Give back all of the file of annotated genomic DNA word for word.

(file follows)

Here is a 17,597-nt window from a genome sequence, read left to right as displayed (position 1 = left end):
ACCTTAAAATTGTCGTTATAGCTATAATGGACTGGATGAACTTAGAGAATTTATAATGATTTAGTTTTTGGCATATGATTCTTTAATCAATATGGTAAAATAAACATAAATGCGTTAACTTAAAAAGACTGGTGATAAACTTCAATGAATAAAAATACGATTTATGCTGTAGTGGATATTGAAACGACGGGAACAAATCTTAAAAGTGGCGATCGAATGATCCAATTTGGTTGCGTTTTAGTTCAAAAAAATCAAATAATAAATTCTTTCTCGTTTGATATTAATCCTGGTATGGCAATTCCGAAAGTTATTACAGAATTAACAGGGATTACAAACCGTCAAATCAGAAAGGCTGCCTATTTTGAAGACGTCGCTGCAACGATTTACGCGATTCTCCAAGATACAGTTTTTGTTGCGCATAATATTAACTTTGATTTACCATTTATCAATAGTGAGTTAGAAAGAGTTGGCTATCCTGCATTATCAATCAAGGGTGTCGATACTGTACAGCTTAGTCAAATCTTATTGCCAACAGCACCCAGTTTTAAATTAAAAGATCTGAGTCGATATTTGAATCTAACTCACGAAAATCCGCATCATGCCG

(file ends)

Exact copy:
Here is a 17,597-nt window from a genome sequence, read left to right as displayed (position 1 = left end):
ACCTTAAAATTGTCGTTATAGCTATAATGGACTGGATGAACTTAGAGAATTTATAATGATTTAGTTTTTGGCATATGATTCTTTAATCAATATGGTAAAATAAACATAAATGCGTTAACTTAAAAAGACTGGTGATAAACTTCAATGAATAAAAATACGATTTATGCTGTAGTGGATATTGAAACGACGGGAACAAATCTTAAAAGTGGCGATCGAATGATCCAATTTGGTTGCGTTTTAGTTCAAAAAAATCAAATAATAAATTCTTTCTCGTTTGATATTAATCCTGGTATGGCAATTCCGAAAGTTATTACAGAATTAACAGGGATTACAAACCGTCAAATCAGAAAGGCTGCCTATTTTGAAGACGTCGCTGCAACGATTTACGCGATTCTCCAAGATACAGTTTTTGTTGCGCATAATATTAACTTTGATTTACCATTTATCAATAGTGAGTTAGAAAGAGTTGGCTATCCTGCATTATCAATCAAGGGTGTCGATACTGTACAGCTTAGTCAAATCTTATTGCCAACAGCACCCAGTTTTAAATTAAAAGATCTGAGTCGATATTTGAATCTAACTCACGAAAATCCGCATCATGCCG